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Bristol/Novartis deal

This article was originally published in The Tan Sheet

Executive Summary

Bristol-Myers Squibb has completed the sale of its U.S. and Canadian Consumer Medicines business to Novartis AG, the firm announces Aug. 31. The transfer of the rights to Bristol's OTC brands in Latin America, Europe, the Middle East and Africa should be completed by the end of the year, Bristol says. Novartis adds the Excedrin analgesic line, Bufferin aspirin, No-Doz caffeine pills and others to its current U.S. OTC line-up of brands, which include the Theraflu cough/cold line and Maalox antacids. The sale was announced July 14 (1"The Tan Sheet," July 18, 2005, p. 3)...

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Bufferin, Excedrin sale in Asia

Bristol-Myers Squibb plans to sell its Bufferin and Excedrin pain relief brands in Asia (excluding China and Taiwan) and certain Oceanic countries to Japanese firm Lion Corporation for approximately $250 mil. (¥30.4 bil.), BMS announces June 29. Expected to close during the third quarter pending regulatory approvals, the deal will allow BMS to "focus on its strategic priorities in developing its pipeline and new product opportunities in disease areas of significant unmet need," the firm notes. BMS sold its Consumer Medicines businesses, including the Bufferin and Excedrin brands, in the U.S., Canada and other markets to Novartis AG in 2005 (1"The Tan Sheet" Sept. 5, 2005, In Brief). In a separate agreement, BMS and Lion have agreed to the dissolution of the firms' medicines joint venture...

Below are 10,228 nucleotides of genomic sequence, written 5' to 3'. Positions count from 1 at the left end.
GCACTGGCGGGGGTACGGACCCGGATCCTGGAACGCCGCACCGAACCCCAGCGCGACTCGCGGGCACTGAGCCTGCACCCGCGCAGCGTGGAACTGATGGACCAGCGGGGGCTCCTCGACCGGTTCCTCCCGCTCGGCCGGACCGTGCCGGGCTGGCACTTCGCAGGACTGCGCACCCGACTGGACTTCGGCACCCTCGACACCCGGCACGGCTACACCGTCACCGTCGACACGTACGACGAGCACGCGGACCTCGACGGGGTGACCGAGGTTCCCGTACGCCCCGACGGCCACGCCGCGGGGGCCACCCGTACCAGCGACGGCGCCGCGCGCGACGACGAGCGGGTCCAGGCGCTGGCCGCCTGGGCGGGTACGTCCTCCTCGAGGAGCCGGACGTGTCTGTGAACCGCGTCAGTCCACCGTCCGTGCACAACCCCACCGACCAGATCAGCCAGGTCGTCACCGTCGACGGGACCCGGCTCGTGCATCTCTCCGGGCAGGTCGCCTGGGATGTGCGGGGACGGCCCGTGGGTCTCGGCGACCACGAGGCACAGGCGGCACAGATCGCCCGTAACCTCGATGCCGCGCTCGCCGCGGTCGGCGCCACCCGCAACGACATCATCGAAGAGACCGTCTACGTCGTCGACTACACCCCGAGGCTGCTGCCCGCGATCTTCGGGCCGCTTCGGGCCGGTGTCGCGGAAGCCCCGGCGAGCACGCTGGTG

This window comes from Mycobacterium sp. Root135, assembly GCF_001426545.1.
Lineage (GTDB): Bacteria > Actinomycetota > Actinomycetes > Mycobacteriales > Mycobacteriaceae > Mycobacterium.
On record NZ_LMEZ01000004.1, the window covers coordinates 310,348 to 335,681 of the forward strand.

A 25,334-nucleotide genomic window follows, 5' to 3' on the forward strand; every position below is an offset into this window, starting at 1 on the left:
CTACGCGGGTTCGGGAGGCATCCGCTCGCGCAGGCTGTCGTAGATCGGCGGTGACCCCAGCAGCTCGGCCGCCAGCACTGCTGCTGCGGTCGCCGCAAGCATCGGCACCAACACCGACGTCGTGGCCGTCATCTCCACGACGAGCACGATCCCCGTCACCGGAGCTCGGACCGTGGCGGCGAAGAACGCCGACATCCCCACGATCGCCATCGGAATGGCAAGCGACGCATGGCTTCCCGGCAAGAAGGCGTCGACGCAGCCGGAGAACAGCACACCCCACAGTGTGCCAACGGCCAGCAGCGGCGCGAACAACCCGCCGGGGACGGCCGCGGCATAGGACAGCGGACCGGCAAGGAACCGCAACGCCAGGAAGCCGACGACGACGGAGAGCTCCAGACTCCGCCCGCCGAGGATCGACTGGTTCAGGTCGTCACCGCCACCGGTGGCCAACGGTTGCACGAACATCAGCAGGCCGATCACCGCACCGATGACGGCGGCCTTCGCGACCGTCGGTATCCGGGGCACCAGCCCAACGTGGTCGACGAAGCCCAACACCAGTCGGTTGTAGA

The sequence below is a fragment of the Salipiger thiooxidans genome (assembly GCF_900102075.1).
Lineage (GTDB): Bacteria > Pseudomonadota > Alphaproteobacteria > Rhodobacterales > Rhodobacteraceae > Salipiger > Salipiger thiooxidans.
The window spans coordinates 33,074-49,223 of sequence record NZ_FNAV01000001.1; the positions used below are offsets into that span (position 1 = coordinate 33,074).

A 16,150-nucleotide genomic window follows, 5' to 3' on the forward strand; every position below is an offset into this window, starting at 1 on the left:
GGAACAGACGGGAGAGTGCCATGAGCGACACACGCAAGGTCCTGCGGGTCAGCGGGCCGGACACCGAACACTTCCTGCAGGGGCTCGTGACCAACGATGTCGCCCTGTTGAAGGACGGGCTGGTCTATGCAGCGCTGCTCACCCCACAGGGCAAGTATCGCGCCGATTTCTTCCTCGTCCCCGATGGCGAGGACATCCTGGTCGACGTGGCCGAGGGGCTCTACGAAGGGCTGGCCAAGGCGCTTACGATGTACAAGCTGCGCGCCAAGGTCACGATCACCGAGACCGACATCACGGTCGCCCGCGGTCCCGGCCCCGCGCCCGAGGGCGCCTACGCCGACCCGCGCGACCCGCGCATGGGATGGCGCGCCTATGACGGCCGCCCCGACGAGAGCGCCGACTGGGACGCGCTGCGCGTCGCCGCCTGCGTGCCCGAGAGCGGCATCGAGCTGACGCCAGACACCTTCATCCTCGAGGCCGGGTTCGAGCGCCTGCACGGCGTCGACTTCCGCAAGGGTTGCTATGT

Excedrin sampling

Novartis is linking its Excedrin to the equity of "Go" and its message of "The Pain Stops. You Don't." in its most recent advertising and marketing campaign for the headache reliever, the company states. In addition to launching new print and TV advertising spots, the firm has initiated a sampling program that "engages our target audience at lifestyle-appropriate venues and locations," Novartis states. The firm is targeting consumers that "meet our demographic of active lifestyles" at "on the go" locations venues including cruise ships, health clubs and coffee shops as well as commuter and college sampling. Novartis acquired Excedrin as part of its purchase of Bristol-Myers Squibb's Canadian Consumer Medicines business in September 2005 (1"The Tan Sheet" Sept. 5, 2005, In Brief)...

Novartis sales

Double-digit OTC growth drove Novartis Consumer Health first-quarter sales up 4% to $1.82 bil., the firm reports in an April 24 earnings call. "Strong expansion" in OTCs due to the acquisition of Bristol-Myers Squibb's consumer business was one major factor; the purchase, completed in August 2005, brought in brands such as Excedrin and Bufferin pain relievers (1"The Tan Sheet" Sept. 5, 2005, In Brief). Novartis cited a "good" U.S. cough/cold season as a driver of first-quarter revenue; brands include Theraflu, Comtrex and Triaminic. Higher sales of the analgesic Voltaren (diclofenac) in Europe also contributed. Consumer Health operating income increased 60% to $458 mil., mainly due to a $129 mil. gain from the divestment of the Nutrition & Sante functional food business, completed in February 2006 (2"The Tan Sheet" Dec. 5, 2005 In Brief). Overall net sales were up 13% to $8.3 bil., while net income grew 32% to $1.96 bil....

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